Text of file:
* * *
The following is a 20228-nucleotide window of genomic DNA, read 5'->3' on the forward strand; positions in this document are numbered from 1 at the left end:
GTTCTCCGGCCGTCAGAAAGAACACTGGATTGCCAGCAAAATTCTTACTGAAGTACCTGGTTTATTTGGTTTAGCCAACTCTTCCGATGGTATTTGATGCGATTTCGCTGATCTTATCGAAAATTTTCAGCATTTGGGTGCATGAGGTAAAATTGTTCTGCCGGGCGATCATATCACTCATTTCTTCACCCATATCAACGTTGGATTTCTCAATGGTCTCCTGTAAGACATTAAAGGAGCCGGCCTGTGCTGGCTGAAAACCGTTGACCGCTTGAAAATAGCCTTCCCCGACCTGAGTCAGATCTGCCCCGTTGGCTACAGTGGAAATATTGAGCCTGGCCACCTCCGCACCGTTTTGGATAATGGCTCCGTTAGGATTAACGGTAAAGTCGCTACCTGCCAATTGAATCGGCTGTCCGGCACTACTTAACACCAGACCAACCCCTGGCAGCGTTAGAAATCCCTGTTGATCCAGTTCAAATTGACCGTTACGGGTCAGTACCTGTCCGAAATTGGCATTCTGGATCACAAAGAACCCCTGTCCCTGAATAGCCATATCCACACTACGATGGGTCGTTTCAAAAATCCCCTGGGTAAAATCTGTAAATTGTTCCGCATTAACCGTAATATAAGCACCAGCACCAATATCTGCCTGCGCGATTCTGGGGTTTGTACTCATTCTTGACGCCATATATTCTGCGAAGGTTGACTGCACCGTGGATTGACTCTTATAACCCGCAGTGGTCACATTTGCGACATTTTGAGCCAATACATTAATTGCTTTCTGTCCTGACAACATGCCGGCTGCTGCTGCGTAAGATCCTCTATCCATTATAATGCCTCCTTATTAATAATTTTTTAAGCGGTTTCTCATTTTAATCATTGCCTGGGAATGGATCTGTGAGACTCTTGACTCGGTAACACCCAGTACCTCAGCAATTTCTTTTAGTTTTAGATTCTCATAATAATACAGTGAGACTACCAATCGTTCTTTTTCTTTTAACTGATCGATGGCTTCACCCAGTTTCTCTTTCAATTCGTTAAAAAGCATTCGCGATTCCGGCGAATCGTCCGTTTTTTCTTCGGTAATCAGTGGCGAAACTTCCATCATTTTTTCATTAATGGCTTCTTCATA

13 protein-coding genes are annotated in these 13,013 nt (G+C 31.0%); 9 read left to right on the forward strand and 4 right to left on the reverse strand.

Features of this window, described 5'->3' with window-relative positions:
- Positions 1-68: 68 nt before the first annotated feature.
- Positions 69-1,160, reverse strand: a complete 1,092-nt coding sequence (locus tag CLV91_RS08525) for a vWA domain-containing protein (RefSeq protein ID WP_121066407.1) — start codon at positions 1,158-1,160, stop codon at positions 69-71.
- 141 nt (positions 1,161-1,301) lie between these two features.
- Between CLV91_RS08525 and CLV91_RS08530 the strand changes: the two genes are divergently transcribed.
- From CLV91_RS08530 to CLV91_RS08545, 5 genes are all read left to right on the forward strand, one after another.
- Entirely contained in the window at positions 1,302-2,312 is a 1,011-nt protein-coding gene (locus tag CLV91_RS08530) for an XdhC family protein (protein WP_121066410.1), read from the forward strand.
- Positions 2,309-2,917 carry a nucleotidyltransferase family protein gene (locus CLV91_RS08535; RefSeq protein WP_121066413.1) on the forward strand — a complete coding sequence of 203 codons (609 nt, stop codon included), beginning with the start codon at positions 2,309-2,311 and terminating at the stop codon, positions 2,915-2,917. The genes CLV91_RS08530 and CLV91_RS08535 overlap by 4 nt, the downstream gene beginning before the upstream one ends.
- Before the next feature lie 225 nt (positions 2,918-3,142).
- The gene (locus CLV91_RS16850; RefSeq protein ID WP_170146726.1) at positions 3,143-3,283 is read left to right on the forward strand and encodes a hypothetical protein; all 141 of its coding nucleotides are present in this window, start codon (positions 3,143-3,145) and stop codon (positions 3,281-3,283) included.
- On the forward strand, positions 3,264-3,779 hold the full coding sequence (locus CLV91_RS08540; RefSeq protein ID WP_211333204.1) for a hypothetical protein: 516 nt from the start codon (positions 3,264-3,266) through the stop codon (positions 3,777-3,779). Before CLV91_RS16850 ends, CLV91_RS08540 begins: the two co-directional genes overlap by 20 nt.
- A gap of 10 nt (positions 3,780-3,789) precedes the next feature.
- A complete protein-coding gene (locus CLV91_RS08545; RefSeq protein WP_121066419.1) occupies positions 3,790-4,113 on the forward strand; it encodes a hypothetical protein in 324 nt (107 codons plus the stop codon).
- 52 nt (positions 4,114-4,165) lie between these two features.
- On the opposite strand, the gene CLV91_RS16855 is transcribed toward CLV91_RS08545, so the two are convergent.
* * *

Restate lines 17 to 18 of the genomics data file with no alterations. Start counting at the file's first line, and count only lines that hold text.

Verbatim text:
- 52 nt (positions 4,114-4,165) lie between these two features.
- On the opposite strand, the gene CLV91_RS16855 is transcribed toward CLV91_RS08545, so the two are convergent.